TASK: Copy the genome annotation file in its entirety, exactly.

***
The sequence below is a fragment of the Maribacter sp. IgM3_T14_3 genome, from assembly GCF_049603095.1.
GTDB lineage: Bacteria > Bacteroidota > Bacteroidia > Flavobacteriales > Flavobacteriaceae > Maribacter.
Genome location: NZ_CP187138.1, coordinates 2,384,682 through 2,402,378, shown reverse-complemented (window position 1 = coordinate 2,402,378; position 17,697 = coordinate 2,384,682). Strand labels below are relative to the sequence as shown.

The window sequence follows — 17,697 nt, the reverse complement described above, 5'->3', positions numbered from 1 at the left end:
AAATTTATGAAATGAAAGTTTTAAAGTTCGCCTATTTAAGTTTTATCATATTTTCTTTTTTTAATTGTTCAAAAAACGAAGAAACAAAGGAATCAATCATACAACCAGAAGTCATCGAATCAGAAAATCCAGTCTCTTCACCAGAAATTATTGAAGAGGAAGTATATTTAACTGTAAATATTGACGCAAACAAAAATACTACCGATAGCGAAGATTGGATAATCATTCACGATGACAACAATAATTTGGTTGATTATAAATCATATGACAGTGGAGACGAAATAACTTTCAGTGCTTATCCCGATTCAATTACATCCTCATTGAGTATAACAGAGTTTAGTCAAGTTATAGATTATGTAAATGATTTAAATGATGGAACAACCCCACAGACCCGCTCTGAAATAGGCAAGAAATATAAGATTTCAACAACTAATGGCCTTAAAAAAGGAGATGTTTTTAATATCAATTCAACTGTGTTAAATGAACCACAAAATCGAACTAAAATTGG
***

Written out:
The sequence below is a fragment of the Maribacter sp. IgM3_T14_3 genome, from assembly GCF_049603095.1.
GTDB lineage: Bacteria > Bacteroidota > Bacteroidia > Flavobacteriales > Flavobacteriaceae > Maribacter.
Genome location: NZ_CP187138.1, coordinates 2,384,682 through 2,402,378, shown reverse-complemented (window position 1 = coordinate 2,402,378; position 17,697 = coordinate 2,384,682). Strand labels below are relative to the sequence as shown.

The window sequence follows — 17,697 nt, the reverse complement described above, 5'->3', positions numbered from 1 at the left end:
AAATTTATGAAATGAAAGTTTTAAAGTTCGCCTATTTAAGTTTTATCATATTTTCTTTTTTTAATTGTTCAAAAAACGAAGAAACAAAGGAATCAATCATACAACCAGAAGTCATCGAATCAGAAAATCCAGTCTCTTCACCAGAAATTATTGAAGAGGAAGTATATTTAACTGTAAATATTGACGCAAACAAAAATACTACCGATAGCGAAGATTGGATAATCATTCACGATGACAACAATAATTTGGTTGATTATAAATCATATGACAGTGGAGACGAAATAACTTTCAGTGCTTATCCCGATTCAATTACATCCTCATTGAGTATAACAGAGTTTAGTCAAGTTATAGATTATGTAAATGATTTAAATGATGGAACAACCCCACAGACCCGCTCTGAAATAGGCAAGAAATATAAGATTTCAACAACTAATGGCCTTAAAAAAGGAGATGTTTTTAATATCAATTCAACTGTGTTAAATGAACCACAAAATCGAACTAAAATTGG